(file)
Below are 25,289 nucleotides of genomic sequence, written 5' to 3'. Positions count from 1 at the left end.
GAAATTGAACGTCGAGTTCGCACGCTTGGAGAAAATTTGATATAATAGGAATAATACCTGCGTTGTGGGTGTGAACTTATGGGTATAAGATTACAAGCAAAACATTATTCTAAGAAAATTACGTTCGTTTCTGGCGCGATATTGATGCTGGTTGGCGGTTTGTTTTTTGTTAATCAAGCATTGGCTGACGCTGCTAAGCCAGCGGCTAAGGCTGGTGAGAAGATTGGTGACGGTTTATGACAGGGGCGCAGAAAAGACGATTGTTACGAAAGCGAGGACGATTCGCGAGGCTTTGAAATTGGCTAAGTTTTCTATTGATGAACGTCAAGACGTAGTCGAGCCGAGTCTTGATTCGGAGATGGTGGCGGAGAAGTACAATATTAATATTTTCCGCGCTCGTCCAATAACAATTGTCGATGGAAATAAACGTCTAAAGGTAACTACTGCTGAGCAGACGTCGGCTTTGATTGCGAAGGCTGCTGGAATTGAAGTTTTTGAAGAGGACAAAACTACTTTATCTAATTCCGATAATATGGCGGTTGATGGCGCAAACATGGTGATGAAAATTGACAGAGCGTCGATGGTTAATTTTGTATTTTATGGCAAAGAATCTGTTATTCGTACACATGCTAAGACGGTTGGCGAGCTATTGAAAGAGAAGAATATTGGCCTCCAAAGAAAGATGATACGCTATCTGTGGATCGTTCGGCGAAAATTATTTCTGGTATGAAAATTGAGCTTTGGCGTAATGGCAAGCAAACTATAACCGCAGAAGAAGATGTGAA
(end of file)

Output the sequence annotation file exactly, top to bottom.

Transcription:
Below are 25,289 nucleotides of genomic sequence, written 5' to 3'. Positions count from 1 at the left end.
GAAATTGAACGTCGAGTTCGCACGCTTGGAGAAAATTTGATATAATAGGAATAATACCTGCGTTGTGGGTGTGAACTTATGGGTATAAGATTACAAGCAAAACATTATTCTAAGAAAATTACGTTCGTTTCTGGCGCGATATTGATGCTGGTTGGCGGTTTGTTTTTTGTTAATCAAGCATTGGCTGACGCTGCTAAGCCAGCGGCTAAGGCTGGTGAGAAGATTGGTGACGGTTTATGACAGGGGCGCAGAAAAGACGATTGTTACGAAAGCGAGGACGATTCGCGAGGCTTTGAAATTGGCTAAGTTTTCTATTGATGAACGTCAAGACGTAGTCGAGCCGAGTCTTGATTCGGAGATGGTGGCGGAGAAGTACAATATTAATATTTTCCGCGCTCGTCCAATAACAATTGTCGATGGAAATAAACGTCTAAAGGTAACTACTGCTGAGCAGACGTCGGCTTTGATTGCGAAGGCTGCTGGAATTGAAGTTTTTGAAGAGGACAAAACTACTTTATCTAATTCCGATAATATGGCGGTTGATGGCGCAAACATGGTGATGAAAATTGACAGAGCGTCGATGGTTAATTTTGTATTTTATGGCAAAGAATCTGTTATTCGTACACATGCTAAGACGGTTGGCGAGCTATTGAAAGAGAAGAATATTGGCCTCCAAAGAAAGATGATACGCTATCTGTGGATCGTTCGGCGAAAATTATTTCTGGTATGAAAATTGAGCTTTGGCGTAATGGCAAGCAAACTATAACCGCAGAAGAAGATGTGAA